“So do you want to make a real record?”
It was 2 in the afternoon and I had been up for close to twenty hours when I heard it… so I sort of stammered… “wh-what do you mean by that?”
“You’re putting a lot into your project. But you’re creating something without professionals behind it. It’s going to be hard to take it very far. Do you want to make a real record?”
That time I got it.
I was six months into the most intense album project of my life. I had never been more proud of the quality of my work. I had never been more certain that I was creating something of extraordinary value that would make a big difference for a lot of people.
I was working seven nights a week – from 6:00PM to 10:00AM – because that was the only time I could afford to use the studio. I was sleeping on the floor of the 15×15 tracking room… a room I rarely saw the outside of. I was playing every instrument myself, recording myself, mixing myself as I went along, and filling notebooks with highly detailed production notes. After completely surrendering my normalcy and sanity for over half a year, I could see the light at the end of a very long tunnel and I knew I had something to show for it.
So when a potential investor asked the question: “Do you want to make a real record?”
It infuriated me.
His offer was this: he would spend an obscene quantity of his money to pay some people to make a “real” record. All I had to do was quit the album I was almost done with, and surrender my artistic vision to the gods of market viability. (Well… that, and give up a bunch of my back end profits.)
Put another way: He was offering a way for me to sell out.
Truthfully, the offer should have been flattering. It meant he believed in me enough as an artist to risk a bunch of money and time to try to “develop” me.
But I couldn’t help it. I was mad.
The thing is, this would have changed my life. It would have allowed me to eat something other than top ramen and pb&j. It would have meant I could register my recently lapsed car and buy gas without borrowing money. I had given everything to this record. I had spent my meager savings on months of continued production long after I thought I would be done.
None the less, I gently told him that I was already making a real record and had been for six months, and that I would have to decline his offer.
I hung up stunned.
The phone call did two things: 1. It strengthened my resolve to make a great album. 2. It got my head spinning about how art and business are equally necessary… and so often at odds.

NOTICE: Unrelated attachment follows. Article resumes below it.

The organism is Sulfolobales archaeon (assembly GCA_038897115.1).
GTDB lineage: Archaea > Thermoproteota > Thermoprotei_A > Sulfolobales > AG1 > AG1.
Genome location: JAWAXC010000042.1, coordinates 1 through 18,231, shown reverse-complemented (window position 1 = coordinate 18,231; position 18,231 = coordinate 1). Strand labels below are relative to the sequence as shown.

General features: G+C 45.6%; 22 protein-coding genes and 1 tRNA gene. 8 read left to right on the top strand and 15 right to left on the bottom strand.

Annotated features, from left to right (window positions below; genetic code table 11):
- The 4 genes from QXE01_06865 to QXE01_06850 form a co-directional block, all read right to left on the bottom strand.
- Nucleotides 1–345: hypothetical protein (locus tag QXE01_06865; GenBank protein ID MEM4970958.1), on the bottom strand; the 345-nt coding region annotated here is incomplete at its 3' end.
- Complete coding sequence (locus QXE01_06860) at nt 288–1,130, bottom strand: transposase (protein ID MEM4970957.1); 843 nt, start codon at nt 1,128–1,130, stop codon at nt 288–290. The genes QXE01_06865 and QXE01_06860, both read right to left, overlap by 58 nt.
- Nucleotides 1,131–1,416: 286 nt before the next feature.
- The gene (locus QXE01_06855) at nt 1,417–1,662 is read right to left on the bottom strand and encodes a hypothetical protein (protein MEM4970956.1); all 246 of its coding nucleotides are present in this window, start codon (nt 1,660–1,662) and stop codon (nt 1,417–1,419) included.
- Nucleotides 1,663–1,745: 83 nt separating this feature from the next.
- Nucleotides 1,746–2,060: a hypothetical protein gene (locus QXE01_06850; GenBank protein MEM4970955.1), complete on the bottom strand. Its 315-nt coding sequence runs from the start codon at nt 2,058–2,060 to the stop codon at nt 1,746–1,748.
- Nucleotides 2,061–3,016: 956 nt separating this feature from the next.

Keep in mind: this isn’t about thinking I’m always right artistically. I’m not too proud to take advice or help. What I didn’t want was for the market viability of the project to be the deciding factor. That’s almost never the case with good art. Many of the most commercially successful artists in history were creating exactly what was in their hearts. In those cases the public responded precisely because the work was authentic.
I have always wanted to be successful for that reason… or not at all.
So when I finally started to feel like I had written enough great material to justify making another album… when I started to feel like I’d found a sound that was truly me… when I started to have trouble sleeping more than six hours because I was so excited about my art again, I got to thinking about alternative ways to make the project happen with integrity.
This time, I did decide to hire a producer to help me put the best album possible together… to hire musicians and engineers… to make the whole thing with a team of professionals in a top notch studio environment. I truly believe that I will get a far better end result that way. And because it is me and not someone else who is hiring the team, I can keep my artistic vision in tact throughout the process.
As the realities of a project of this magnitude became more apparent, I started to see that it could be another year before I was able to set aside the funds to do it properly. But the songs are vital now. The project is beating in my heart and I know how these things work well enough to know, that there is a window of inspiration for new work. There’s something incredible about getting the songs down while they’re still relevant.
So I decided to turn to crowd funding on KickStarter. If you don’t know about it, Kickstarter is a platform that helps independent creatives to fund their dreams without having to turn to venture capitalists, record labels, or publishers. The way it works is that lots of small donations and pre-orders from friends, family, and supporters can add up to enough money to fund a whole project.
On the Kickstarter project page, backers can pre-order a bunch of cool prizes related to the project: in my case, you can order digital or physical copies of the music, concerts at your house, personalized YouTube videos, private online shows etc. These prize packages make pledging to Kickstarter similar to buying this stuff after the album is made. But because they come in before-hand, they make it possible.
I’m headed on a seventeen hour road trip to work at a studio in Montana in 5 days. I’m about a third of the way to raising the funds to make this record. Please check out my Kickstarter project, watch the project video and order a copy of the album or check out the other awesome rewards. It only takes a couple minutes, and your pledge – even $1 – will make a meaningful difference.
Here’s the project link: https://goo.gl/57YKnp